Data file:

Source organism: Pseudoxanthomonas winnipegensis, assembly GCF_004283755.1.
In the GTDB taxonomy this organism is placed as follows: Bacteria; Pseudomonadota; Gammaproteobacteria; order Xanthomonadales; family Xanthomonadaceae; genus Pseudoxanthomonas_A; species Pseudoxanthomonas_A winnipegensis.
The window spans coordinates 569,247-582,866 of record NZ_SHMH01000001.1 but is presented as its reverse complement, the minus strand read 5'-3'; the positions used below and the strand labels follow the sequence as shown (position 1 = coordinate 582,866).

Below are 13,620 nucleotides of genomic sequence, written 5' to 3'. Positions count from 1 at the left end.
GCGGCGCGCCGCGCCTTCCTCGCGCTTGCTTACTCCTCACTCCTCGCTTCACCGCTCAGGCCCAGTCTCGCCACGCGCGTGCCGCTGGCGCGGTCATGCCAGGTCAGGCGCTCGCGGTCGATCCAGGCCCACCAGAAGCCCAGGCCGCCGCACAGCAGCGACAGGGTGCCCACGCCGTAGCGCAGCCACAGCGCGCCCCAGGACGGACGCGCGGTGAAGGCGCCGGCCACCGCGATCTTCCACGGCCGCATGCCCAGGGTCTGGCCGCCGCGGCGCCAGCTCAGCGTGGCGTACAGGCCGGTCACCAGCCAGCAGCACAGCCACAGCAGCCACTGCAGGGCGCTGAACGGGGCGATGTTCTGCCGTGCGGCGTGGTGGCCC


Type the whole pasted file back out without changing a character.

Source organism: Pseudoxanthomonas winnipegensis, assembly GCF_004283755.1.
In the GTDB taxonomy this organism is placed as follows: Bacteria; Pseudomonadota; Gammaproteobacteria; order Xanthomonadales; family Xanthomonadaceae; genus Pseudoxanthomonas_A; species Pseudoxanthomonas_A winnipegensis.
The window spans coordinates 569,247-582,866 of record NZ_SHMH01000001.1 but is presented as its reverse complement, the minus strand read 5'-3'; the positions used below and the strand labels follow the sequence as shown (position 1 = coordinate 582,866).

Below are 13,620 nucleotides of genomic sequence, written 5' to 3'. Positions count from 1 at the left end.
GCGGCGCGCCGCGCCTTCCTCGCGCTTGCTTACTCCTCACTCCTCGCTTCACCGCTCAGGCCCAGTCTCGCCACGCGCGTGCCGCTGGCGCGGTCATGCCAGGTCAGGCGCTCGCGGTCGATCCAGGCCCACCAGAAGCCCAGGCCGCCGCACAGCAGCGACAGGGTGCCCACGCCGTAGCGCAGCCACAGCGCGCCCCAGGACGGACGCGCGGTGAAGGCGCCGGCCACCGCGATCTTCCACGGCCGCATGCCCAGGGTCTGGCCGCCGCGGCGCCAGCTCAGCGTGGCGTACAGGCCGGTCACCAGCCAGCAGCACAGCCACAGCAGCCACTGCAGGGCGCTGAACGGGGCGATGTTCTGCCGTGCGGCGTGGTGGCCC